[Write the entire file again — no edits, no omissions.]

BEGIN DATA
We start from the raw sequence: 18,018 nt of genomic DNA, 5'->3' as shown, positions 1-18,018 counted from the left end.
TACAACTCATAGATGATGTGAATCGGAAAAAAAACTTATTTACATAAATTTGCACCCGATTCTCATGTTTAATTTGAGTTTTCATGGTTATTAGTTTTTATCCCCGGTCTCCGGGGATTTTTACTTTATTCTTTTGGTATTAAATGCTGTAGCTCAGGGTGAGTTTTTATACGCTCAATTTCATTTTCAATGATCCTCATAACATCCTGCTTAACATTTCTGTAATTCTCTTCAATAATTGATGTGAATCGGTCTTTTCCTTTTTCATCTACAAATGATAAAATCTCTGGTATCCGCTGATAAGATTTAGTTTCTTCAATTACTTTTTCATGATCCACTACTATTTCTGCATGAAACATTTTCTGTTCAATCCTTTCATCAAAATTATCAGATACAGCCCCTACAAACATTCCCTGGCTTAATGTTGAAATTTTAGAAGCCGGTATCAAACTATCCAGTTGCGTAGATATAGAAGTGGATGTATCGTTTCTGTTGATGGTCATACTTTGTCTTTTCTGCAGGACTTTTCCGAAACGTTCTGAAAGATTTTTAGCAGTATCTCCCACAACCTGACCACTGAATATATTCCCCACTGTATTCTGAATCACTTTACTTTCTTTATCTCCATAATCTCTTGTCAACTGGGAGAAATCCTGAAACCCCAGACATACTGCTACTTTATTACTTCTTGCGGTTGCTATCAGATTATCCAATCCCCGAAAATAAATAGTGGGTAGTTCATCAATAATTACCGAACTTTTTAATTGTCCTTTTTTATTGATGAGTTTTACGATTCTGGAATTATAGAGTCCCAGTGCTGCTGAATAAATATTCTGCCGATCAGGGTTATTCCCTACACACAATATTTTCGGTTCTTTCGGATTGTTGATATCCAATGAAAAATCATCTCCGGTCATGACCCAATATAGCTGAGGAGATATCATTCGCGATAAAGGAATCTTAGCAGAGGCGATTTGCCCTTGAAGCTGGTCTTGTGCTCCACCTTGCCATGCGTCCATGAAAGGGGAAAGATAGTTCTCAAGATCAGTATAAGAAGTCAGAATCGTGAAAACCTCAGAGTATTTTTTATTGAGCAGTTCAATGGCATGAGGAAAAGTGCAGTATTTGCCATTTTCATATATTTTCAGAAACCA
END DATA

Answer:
We start from the raw sequence: 18,018 nt of genomic DNA, 5'->3' as shown, positions 1-18,018 counted from the left end.
TACAACTCATAGATGATGTGAATCGGAAAAAAAACTTATTTACATAAATTTGCACCCGATTCTCATGTTTAATTTGAGTTTTCATGGTTATTAGTTTTTATCCCCGGTCTCCGGGGATTTTTACTTTATTCTTTTGGTATTAAATGCTGTAGCTCAGGGTGAGTTTTTATACGCTCAATTTCATTTTCAATGATCCTCATAACATCCTGCTTAACATTTCTGTAATTCTCTTCAATAATTGATGTGAATCGGTCTTTTCCTTTTTCATCTACAAATGATAAAATCTCTGGTATCCGCTGATAAGATTTAGTTTCTTCAATTACTTTTTCATGATCCACTACTATTTCTGCATGAAACATTTTCTGTTCAATCCTTTCATCAAAATTATCAGATACAGCCCCTACAAACATTCCCTGGCTTAATGTTGAAATTTTAGAAGCCGGTATCAAACTATCCAGTTGCGTAGATATAGAAGTGGATGTATCGTTTCTGTTGATGGTCATACTTTGTCTTTTCTGCAGGACTTTTCCGAAACGTTCTGAAAGATTTTTAGCAGTATCTCCCACAACCTGACCACTGAATATATTCCCCACTGTATTCTGAATCACTTTACTTTCTTTATCTCCATAATCTCTTGTCAACTGGGAGAAATCCTGAAACCCCAGACATACTGCTACTTTATTACTTCTTGCGGTTGCTATCAGATTATCCAATCCCCGAAAATAAATAGTGGGTAGTTCATCAATAATTACCGAACTTTTTAATTGTCCTTTTTTATTGATGAGTTTTACGATTCTGGAATTATAGAGTCCCAGTGCTGCTGAATAAATATTCTGCCGATCAGGGTTATTCCCTACACACAATATTTTCGGTTCTTTCGGATTGTTGATATCCAATGAAAAATCATCTCCGGTCATGACCCAATATAGCTGAGGAGATATCATTCGCGATAAAGGAATCTTAGCAGAGGCGATTTGCCCTTGAAGCTGGTCTTGTGCTCCACCTTGCCATGCGTCCATGAAAGGGGAAAGATAGTTCTCAAGATCAGTATAAGAAGTCAGAATCGTGAAAACCTCAGAGTATTTTTTATTGAGCAGTTCAATGGCATGAGGAAAAGTGCAGTATTTGCCATTTTCATATATTTTCAGAAACCA